Zillion TV to offer moviesday-and-date with DVD — for free.
When it comes to Hollywood release windows, you can be sure that the studios never leave any money on the table. Consumers pay the most first, then a little less, and a little less, until there’s nothing left to squeeze out.
That’s what makes a move by a new video-on-demand startup so important.
In an upset to the long-established cash machine model, Zillion TV has convinced one studio to let it offer movies to its viewers, day-and-date with its DVD release for a very low price.
The studio — which Zillion TV CEO Mitchell Berman won’t name — is willing to let consumers watch for free in the home-video window because it’s experimenting with another business model. To get the freebie, consumers will have to watch ads customized toward their interests.
The studio is willing to experiment because it wants to test his premise that new revenue streams can make all the players more money. “I need to prove my model,” Berman told TheWrap.
Zillion TV, which is now in a number of beta test homes and will launch commercially sometime later this year, is one of several new Internet-based startups working to deliver on-demand content to the TV – as opposed to the computer.
Each hopes to differentiate itself from traditional cable and satellite VOD by using broadband to deliver a virtually unlimited amount of content, and presenting that material in new ways that could increase viewership.
Others vying for a place in the VOD market are:
CinemaNow: Delivers a wide range of movies and TV shows through connected LG Blu-ray players, TiVO boxes, PCs running Microsoft's Media Center software and a number of portable devices. Content can be purchased or rented. New movies typically cost $20 to purchase and $4 for a 24-hour viewing period.
Vudu: Offers thousands of movies to rent or buy in standard and high-def. Users purchase a $150 box, which gives them access to 16,000 movies to buy or rent, many in high definition, for display on their TV. Prices run similar to CinemaNow's: typically $4 to rent, $20 to own.
Roku: The $100 player allows users to watch videos from Netflix and Amazon's Video on Demand service. Netflix subscribers pay nothing additional for the streaming service, while Amazon's titles are available for a fee. (Other devices that offer Amazon's Video on Demand service include TVs from Panasonic and Sony, plus TiVo digital video recorders. Netflix streaming movies can also be accessed via Boxee — an open-source, free software that aggregates digital content on your hard drive plus content from various websites.)
Microsoft's Media Center: Once the Windows 7 operating system becomes available this October, it will include a new version of MMC software. The application, which aggregrates content from a number of websites, also will include the availability of content, as yet unannounced, from premium and possibly VOD content providers, for viewing on a PC or TV.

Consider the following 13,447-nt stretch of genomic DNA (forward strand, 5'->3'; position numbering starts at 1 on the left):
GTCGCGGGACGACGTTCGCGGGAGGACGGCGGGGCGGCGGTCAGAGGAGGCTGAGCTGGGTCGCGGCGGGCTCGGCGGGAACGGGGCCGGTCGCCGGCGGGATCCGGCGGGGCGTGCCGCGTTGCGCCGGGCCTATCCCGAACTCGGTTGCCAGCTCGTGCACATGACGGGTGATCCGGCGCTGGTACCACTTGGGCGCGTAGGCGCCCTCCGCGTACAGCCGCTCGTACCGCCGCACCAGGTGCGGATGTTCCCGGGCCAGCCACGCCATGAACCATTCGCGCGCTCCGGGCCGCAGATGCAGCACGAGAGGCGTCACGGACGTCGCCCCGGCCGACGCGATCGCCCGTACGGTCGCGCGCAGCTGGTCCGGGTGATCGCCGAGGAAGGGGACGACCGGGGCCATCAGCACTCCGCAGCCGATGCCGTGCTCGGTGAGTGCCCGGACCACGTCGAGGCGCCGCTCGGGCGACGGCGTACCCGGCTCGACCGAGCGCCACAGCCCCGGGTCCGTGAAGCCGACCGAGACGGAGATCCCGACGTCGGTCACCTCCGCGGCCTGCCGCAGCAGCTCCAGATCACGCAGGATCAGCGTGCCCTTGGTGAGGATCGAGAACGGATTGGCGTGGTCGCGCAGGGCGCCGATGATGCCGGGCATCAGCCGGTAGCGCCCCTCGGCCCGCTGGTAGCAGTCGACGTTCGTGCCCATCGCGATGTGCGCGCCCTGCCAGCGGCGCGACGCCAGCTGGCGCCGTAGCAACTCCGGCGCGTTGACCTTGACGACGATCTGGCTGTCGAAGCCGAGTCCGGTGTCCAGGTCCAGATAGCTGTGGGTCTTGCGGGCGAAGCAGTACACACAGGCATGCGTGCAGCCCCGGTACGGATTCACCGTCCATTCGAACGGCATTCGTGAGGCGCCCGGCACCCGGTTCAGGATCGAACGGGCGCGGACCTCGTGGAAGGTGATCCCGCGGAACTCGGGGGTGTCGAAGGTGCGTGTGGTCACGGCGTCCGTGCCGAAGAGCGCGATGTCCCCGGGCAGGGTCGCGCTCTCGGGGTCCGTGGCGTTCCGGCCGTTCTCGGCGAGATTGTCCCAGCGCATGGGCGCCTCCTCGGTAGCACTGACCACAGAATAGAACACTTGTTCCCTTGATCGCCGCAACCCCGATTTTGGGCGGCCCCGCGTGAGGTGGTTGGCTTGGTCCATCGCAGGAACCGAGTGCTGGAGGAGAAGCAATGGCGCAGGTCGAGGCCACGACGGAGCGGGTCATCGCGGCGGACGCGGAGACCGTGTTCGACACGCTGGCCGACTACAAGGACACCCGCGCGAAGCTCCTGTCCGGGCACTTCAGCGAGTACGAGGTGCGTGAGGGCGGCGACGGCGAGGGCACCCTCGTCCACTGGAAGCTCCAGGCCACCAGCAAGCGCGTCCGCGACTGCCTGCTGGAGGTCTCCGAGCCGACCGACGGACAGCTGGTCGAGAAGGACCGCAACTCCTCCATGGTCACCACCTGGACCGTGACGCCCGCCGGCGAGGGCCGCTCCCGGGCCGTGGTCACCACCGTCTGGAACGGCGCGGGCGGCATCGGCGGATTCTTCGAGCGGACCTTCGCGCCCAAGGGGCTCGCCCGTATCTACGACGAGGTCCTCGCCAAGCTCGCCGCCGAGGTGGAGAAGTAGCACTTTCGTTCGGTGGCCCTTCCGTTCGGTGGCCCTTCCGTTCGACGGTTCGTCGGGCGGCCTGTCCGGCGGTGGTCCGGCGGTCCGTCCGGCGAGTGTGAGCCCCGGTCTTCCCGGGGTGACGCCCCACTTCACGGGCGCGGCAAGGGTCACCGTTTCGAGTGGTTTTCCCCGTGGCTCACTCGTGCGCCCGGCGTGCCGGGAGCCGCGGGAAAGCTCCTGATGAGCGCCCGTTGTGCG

Sezmi: Another startup, it sees itself not as an adjunct to cable or satellite but as a full, less-expensive replacement for it, offering a core package of around 40 channels of popular programming — which means it will carry the stuff most viwers want, not the hundreds of channels of filler that virtually no one watches. Most content will be regular programming, like "Grey's Anatomy" and "American Idol," but it will also include a large VOD element. It’s set to launch later this year. (For more on Sezmi, see accompanying story.)
But Zillion is the one that could be the real game-changer — if the day-and-date, for-free model actually holds.
Some studios already have begun testing the waters on release windows. Last October, Fox Home Entertainment released M. Night Shyamalan's "The Happening" simultaneously to VOD and DVD, and Warner's has been doing the same with sporadic releases for a while, starting with Billy Bob Thornton's "The Astronaut Farmer."
But the VOD model has always been pay-per-view. As Warner senior VP of strategic promotions and communications Jim Noonan has said, the studio is "not interested in growing VOD to the detriment of the packaged-goods business."
Depending on the deals it makes with individual studios, Zillion will let customers watch content for free — utilizing ads customized to their interests — rent or buy the title.
Programming is ordered by genre, and viewers will display only the genres they like, or search for films by key words, using a Wii-like device with a minimum of buttons that is waved around to move a cursor across the screen.
Advertising is pushed to individual homes based on the types of products that users say they want to see. The company will share revenue between content providers, advertisers and local broadband providers, with whom Berman is making deals to co-locate the service.
“I would call the model somewhat revolutionary,” said Richard Doherty, an analyst with the Envisioneering Group. “It could be a true breakthrough.”
Others aren’t quite so sure. “I’d be shocked if a studio is willing to do that,” said Craig Moffett, an analyst at AllianceBernstein. “From box office to home video is the biggest strength in selling Blu-ray, so this is completely counter-intuitive,” added Denis Cambruzzi, a vice president at Adams Media Research.
There’s also the problem of hardware. Regardless of how compelling Zillion and most of the other services in the VOD game are, there’s always the challenge of how to deal with “box creep” — how many set-top boxes can any household stuff into their shelves until they start throwing some out the window?
And all the new VOD and IP-based services face another important hurdle: consumer inertia. No matter how much people say they hate their cable or satellite company — and there’s a lot of enmity out there — getting them to translate that emotion into action may be a very tough task for anyone.
Even if some of the programming is free.